70s schwinn speedster project.

cloakedvillain

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Edit: Got the jackshaft working but ultimately I've decided to run the china doll as a single speed. It ruined the look of the bike and the stock engine has more than enough power when used as a helper, my earliest posts say this and I stand by it. The only problem is that it is hard to manage the throttle and focus on everything else you manage when cycling.

Changed the title of the thread to be more accurate.

The bike is a schwinn speedster from the 70s, diamond frame, I am going to get drum brakes for front and rear. The plan is to use my 50cc and my SBP jackshaft kit to directly power the rear wheel, which is a 3 speed and have a freewheel adapter on the jackshaft with a crank arm on it to start the engine.

Right now I am waiting on the hubs and necessary accessories to come in, so I can have the shop build them up and then get the bike working by myself as a regular bicycle before I try to motorize it.

Supposedly through some fermi calculations the 3 speeds can handle 73 ft lbs of torque I don't believe it but the reduction would only be putting in 28.4 ft lbs at peak power, so we will see. (https://bicycles.stackexchange.com/...rque-on-sturmey-archer-internally-geared-hubs)

Some e-bike builders have run three speeds with bbshd motors which can put out 118.08 ft lbs of torque to varying success but the ones who had the least trouble had the torque curve up gently instead of peak torque instantly. Similar to how ICE have a torque curve unlike electric motors which have a very linear increase of power with the torque being constant.

Will update this thread as the build comes along. I may just put together a more traditional build if this doesn't pan out.
 
The bike is a schwinn speedster from the 70s, diamond frame, I am going to get drum brakes for front and rear. The plan is to use my 50cc and my SBP jackshaft kit to directly power the rear wheel, which is a 3 speed and have a freewheel adapter on the jackshaft with a crank arm on it to start the engine.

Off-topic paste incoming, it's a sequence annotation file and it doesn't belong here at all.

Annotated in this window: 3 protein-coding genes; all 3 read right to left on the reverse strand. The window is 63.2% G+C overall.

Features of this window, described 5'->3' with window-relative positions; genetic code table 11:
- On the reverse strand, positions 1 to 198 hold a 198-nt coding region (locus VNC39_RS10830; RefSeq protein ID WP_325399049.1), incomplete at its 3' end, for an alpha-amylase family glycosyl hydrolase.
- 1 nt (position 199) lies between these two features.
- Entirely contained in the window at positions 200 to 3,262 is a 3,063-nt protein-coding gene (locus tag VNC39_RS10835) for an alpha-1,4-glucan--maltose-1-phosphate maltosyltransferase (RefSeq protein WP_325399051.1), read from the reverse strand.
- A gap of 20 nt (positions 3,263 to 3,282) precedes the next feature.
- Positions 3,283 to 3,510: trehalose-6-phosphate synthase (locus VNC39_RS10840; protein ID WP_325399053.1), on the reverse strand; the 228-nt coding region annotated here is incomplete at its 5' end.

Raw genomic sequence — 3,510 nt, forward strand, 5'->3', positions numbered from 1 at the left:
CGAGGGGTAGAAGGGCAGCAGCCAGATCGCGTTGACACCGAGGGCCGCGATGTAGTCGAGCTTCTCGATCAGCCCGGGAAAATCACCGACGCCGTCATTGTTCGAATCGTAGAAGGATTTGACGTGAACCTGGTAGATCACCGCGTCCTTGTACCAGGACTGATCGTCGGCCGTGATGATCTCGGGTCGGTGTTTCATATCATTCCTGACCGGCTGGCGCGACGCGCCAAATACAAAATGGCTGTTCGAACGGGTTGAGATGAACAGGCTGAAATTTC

Right now I am waiting on the hubs and necessary accessories to come in, so I can have the shop build them up and then get the bike working by myself as a regular bicycle before I try to motorize it.

Supposedly through some fermi calculations the 3 speeds can handle 73 ft lbs of torque I don't believe it but the reduction would only be putting in 28.4 ft lbs at peak power, so we will see. (https://bicycles.stackexchange.com/...rque-on-sturmey-archer-internally-geared-hubs)

Some e-bike builders have run three speeds with bbshd motors which can put out 118.08 ft lbs of torque to varying success but the ones who had the least trouble had the torque curve up gently instead of peak torque instantly. Similar to how ICE have a torque curve unlike electric motors which have a very linear increase of power with the torque being constant.

Will update this thread as the build comes along. I may just put together a more traditional build if this doesn't pan out.
My method of shifting is to use a tachometer to shift by. That way I don't over load the drive train components at full throttle.

On my 4 stroke at full throttle I use a gear that keeps me between 6000-7000 rpm. Meaning if I drop below 6000 rpm I down shift. If I'm going above 7000 rpm I up shift.
 
My method of shifting is to use a tachometer to shift by. That way I don't over load the drive train components at full throttle.

On my 4 stroke at full throttle I use a gear that keeps me between 6000-7000 rpm. Meaning if I drop below 6000 rpm I down shift. If I'm going above 7000 rpm I up shift.
Sounds good, I plan on keeping the little engine around 4 to 5 k with an arbitrary 5.5k red line. I do have a tach and a bike computer waiting to go on the bars.
 
Dropped off the hubs at the shop today. Here's how the bars look.
 

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